Boeing is poised to open its first 737 finishing plant in China, underscoring the company’s commitment to the world’s largest aircraft market amid simmering trade tension.
The Chicago-based planemaker will inaugurate its completion and delivery centre in Zhoushan, 90 miles southeast of Shanghai, on Saturday, after more than a year of construction. The facility marks a rare industrial foray outside of the US for Boeing and a joint venture with state-owned aircraft manufacturer Commercial Aircraft Corporation of China.
While the plant was sent in motion before US President Donald Trump was elected, the ribbon-cutting risks being overshadowed by his tit-for-tat on duties with China on products ranging from cars, machinery to pork and soybeans. A three-month truce announced earlier this month has been under threat since the arrest of Huawei Technologies’ chief financial officer in Canada after the US sought her extradition on allegations of violating Iran sanctions.
The Zhoushan facility, with roots on both sides of the Pacific, is emblematic of the balancing act for Boeing in China. The planemaker’s ties date to President Richard Nixon’s 1972 arrival in China aboard a Boeing 707. Chinese workers at the new plant will put the finishing touches on US-built planes flown over from a Seattle-area factory, before delivering them to local customers.
“It’s difficult to overestimate the importance right now of China as a customer,” said Ken Herbert, analyst with Canaccord Genuity.
About one of every four jets that Boeing builds is bound for China, while the country’s airlines are the biggest buyers of the 737, the manufacturer’s largest source of profit. China is expected to need about 7,700 commercial planes over the next two decades to connect an increasingly mobile middle class. That represents a $1 trillion market opportunity for Boeing, Airbus SE and homegrown rivals like Comac.
Handing off light manufacturing to the new completion centre could also free up valuable capacity as Boeing charts 737 production increases well beyond the 57-month rate set for 2019. The company only builds the narrow-body jets at a single site in Renton, Washington. Airbus has such four plants scattered around the globe for its competing A320 family of planes -- including one in China.
But Boeing’s commercial stronghold in China is increasingly threatened by Airbus’ large industrial investment, as well as the trade warfare stoked by President Trump. While aerospace has largely been excluded from the wrangling, China has sent subtle reminders that the sector remains at risk.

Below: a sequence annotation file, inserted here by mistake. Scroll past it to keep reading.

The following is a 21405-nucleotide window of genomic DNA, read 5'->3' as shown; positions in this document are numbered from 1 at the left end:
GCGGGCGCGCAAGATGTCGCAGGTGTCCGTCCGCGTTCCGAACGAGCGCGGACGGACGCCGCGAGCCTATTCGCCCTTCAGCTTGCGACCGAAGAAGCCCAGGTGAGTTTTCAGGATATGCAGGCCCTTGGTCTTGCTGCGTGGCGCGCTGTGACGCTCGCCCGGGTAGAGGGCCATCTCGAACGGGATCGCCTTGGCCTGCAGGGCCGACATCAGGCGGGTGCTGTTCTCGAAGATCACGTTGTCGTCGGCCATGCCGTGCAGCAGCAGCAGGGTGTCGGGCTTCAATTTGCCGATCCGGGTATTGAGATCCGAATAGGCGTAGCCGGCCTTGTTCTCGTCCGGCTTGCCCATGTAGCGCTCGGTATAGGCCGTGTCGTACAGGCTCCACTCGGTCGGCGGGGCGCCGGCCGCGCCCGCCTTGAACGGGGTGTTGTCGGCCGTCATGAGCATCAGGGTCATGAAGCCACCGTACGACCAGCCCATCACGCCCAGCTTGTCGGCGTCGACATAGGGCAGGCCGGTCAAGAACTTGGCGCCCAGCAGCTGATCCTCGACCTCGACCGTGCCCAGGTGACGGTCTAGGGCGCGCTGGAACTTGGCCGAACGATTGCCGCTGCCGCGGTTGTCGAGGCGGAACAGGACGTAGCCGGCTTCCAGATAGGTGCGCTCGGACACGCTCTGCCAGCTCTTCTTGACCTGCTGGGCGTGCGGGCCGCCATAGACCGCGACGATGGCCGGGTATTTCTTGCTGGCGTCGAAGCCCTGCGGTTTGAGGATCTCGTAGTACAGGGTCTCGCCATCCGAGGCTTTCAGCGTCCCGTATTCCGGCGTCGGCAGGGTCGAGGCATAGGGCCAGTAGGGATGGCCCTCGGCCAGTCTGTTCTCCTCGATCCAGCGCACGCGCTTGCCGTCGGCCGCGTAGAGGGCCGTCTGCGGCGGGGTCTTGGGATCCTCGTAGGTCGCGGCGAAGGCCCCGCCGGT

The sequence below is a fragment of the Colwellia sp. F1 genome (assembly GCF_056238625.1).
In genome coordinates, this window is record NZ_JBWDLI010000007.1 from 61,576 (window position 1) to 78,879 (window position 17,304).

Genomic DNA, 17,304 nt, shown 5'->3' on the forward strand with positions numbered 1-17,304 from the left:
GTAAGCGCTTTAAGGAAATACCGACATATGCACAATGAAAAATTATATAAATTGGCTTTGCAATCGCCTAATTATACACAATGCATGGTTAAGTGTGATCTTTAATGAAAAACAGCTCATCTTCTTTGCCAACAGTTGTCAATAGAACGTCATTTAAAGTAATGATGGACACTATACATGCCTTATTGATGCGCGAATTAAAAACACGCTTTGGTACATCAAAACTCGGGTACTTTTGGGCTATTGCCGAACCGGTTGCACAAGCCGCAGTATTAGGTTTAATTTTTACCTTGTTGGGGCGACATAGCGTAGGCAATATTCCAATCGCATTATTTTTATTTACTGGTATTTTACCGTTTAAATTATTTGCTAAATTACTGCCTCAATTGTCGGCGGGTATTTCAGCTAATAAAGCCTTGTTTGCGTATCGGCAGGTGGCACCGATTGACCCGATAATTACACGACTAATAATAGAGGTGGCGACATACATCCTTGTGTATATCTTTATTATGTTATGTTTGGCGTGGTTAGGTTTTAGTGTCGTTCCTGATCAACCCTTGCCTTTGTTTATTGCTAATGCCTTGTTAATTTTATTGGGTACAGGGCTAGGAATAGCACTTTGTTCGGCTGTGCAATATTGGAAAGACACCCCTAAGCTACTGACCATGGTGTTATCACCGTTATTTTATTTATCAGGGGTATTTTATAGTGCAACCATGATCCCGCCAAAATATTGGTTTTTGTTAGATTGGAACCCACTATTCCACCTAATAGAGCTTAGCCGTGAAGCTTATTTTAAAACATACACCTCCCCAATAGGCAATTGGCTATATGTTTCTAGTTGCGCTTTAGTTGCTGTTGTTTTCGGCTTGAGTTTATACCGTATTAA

The nation, at one point, threatened to slap a tariff on older 737 models. More recently, Xiamen Airlines, majority owned by state-run China Southern Airlines Company and an exclusive operator of Boeing jets for more than 30 years, has struck up talks with Airbus, Bloomberg reported.
Boeing, the largest US exporter, has urged both governments to resolve their trade differences and protect aerospace, which generates about an $80 billion annual trade surplus for the US.
“Both countries are motivated to have a healthy aerospace ecosystem,” Boeing chief executive Dennis Muilenburg said in a December 6 interview with CNBC. “We’re certainly very engaged with governments in both countries and we’re going to do what we can to assist and help reach a positive conclusion.”
Airbus has been assembling its narrow-body A320s in China for about a decade, recently expanding its Tianjin campus to include a completion and delivery centre for its wide-body A330s. Like at Boeing’s Zhoushan facility, seats, and other cabin equipment are installed in planes built outside the country.
Boeing’s more cautious approach to technology transfer in China reflects a manufacturing strategy rooted around its traditional Seattle-area industrial hub. The company has no other overseas factories although McDonnell Douglas Corporation, which Boeing bought in 1997, invested heavily in Chinese production of the MD-80. The effort eventually flopped.
“Considering they have a lot of people who lived through the sheer expensive pointlessness of the McDonnell Douglas investment there, I see their caution,” said Richard Aboulafia, an aviation consultant. “And having a line there, no it hasn’t bought Airbus anything.”
Joanna Lu, an analyst with the consulting arm of FlightGlobal in Asia, agreed that Boeing’s more limited manufacturing presence in China probably doesn’t put it at a disadvantage to Airbus since Chinese airlines still mainly purchase planes built in Europe and the US.
While Boeing holds a sales lead over Airbus in China, that gap is narrowing. As of August this year, Boeing has 1,670 planes in service in China, followed closely by Airbus with 1,598 planes, according to data from CAPA Centre for Aviation. The European planemaker hired a veteran Chinese official as its new China chief to improve relations with government and customers and opened an innovation center in Shenzhen, a southern Chinese tech boomtown.
And with China expected to be a key market for a proposed new Boeing mid-range jetliner, dubbed the 797 by analysts, the work done in Zhoushan could grow over time.
“This is probably the first step in what could be a longer, more substantial course of Boeing into China,” said Mr Herbert.